Many of the world's largest advertisers, including Nestle and Unilever, are using generative AI, like ChatGPT and DALL-E, to cut costs, increase productivity, and reimagine their advertising campaigns. However, concerns about security, copyright, inherent biases, and data privacy linger, sparking debate about the future of AI in advertising.
Big brands' experiment with AI
Powerful advertisers like Nestle and Unilever are making a big bet on generative AI software, hoping it will revolutionize their marketing strategies. These AI programs are not only expected to cut costs significantly but also to ramp up productivity. They are designed to produce content based on past data, opening up a world of seemingly limitless advertising opportunities. But while these giants are keen to harness the power of AI, not everyone is convinced. Many companies remain cautious, fearing security and copyright issues, as well as the risk of unintentional biases creeping into their campaigns.
The past year has seen a significant buzz around generative AI, a technology capable of generating content based on historical data. It's not just a hyped-up trend, but a tool with real potential to transform industries. Marketing teams, in particular, are eager to leverage this technology, hoping it will offer cheaper, faster, and virtually limitless ways to advertise their products. The idea is to use AI to create original text, images, and even code, moving away from merely categorizing or identifying data.
At the forefront of this shift to AI-driven advertising is WPP, the world's largest ad agency. WPP is diving headfirst into the world of generative AI, partnering with consumer goods companies like Nestle and Mondelez to develop cutting-edge campaigns that leverage AI technology. According to its CEO, Mark Read, the savings can be astronomical, making it a no-brainer for companies looking to maximise their advertising returns.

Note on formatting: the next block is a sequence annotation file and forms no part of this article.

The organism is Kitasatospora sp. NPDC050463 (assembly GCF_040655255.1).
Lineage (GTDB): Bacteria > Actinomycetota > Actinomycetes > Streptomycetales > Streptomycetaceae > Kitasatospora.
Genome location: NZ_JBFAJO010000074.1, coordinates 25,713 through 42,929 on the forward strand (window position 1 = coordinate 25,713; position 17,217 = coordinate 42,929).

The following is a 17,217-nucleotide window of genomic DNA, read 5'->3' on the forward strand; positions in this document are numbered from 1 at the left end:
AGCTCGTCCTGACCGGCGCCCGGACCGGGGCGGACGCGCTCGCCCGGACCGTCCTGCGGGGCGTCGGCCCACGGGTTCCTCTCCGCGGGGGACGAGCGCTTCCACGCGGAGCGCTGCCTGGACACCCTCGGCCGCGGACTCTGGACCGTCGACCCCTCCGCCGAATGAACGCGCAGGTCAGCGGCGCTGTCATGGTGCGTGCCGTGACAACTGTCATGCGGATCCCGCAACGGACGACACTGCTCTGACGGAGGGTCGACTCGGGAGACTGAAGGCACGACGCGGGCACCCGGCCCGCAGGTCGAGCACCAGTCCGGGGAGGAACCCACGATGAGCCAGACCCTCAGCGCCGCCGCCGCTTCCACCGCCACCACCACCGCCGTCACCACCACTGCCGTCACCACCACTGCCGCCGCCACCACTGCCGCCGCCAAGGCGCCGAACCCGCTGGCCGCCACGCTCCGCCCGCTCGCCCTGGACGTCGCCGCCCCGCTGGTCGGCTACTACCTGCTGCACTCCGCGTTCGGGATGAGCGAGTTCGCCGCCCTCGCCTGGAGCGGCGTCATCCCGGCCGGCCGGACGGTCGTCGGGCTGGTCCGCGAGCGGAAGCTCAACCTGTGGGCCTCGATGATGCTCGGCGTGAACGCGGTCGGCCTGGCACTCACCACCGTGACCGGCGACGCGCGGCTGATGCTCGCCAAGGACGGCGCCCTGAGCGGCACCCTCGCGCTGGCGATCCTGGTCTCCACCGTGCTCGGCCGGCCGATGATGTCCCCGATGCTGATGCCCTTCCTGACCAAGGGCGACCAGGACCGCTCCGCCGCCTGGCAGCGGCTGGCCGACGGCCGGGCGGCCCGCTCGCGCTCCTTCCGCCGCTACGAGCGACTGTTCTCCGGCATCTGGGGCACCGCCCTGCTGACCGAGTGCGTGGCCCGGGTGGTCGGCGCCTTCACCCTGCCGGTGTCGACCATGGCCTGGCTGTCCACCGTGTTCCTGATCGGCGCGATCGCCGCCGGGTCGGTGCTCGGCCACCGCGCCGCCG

Nestle and Unilever marketing with AI
Nestle and Unilever are not just experimenting with AI—they're actively using it to market their products. Aude Gandon, Nestle's Global Chief Marketing Officer, is enthusiastic about the opportunities these AI technologies, like ChatGPT 4.0 and Dall-E 2, present. They are not just coming up with on-brand and on-strategy ideas, but are also inspiring the creative process. This represents a new era in advertising where AI and human creativity work in tandem to deliver compelling marketing content.
The pitfalls of AI in advertising
As with any powerful tool, AI comes with its risks. Unilever's global vice president of Go To Market Technology, Aaron Rajan, points out the need for companies to be mindful of copyright issues, data privacy, and intellectual property. More worryingly, there is a very real risk of these AI models reproducing human biases—racial or gender stereotypes—that may be embedded in the data they process. This has led to some companies being more cautious about fully embracing AI in their advertising efforts.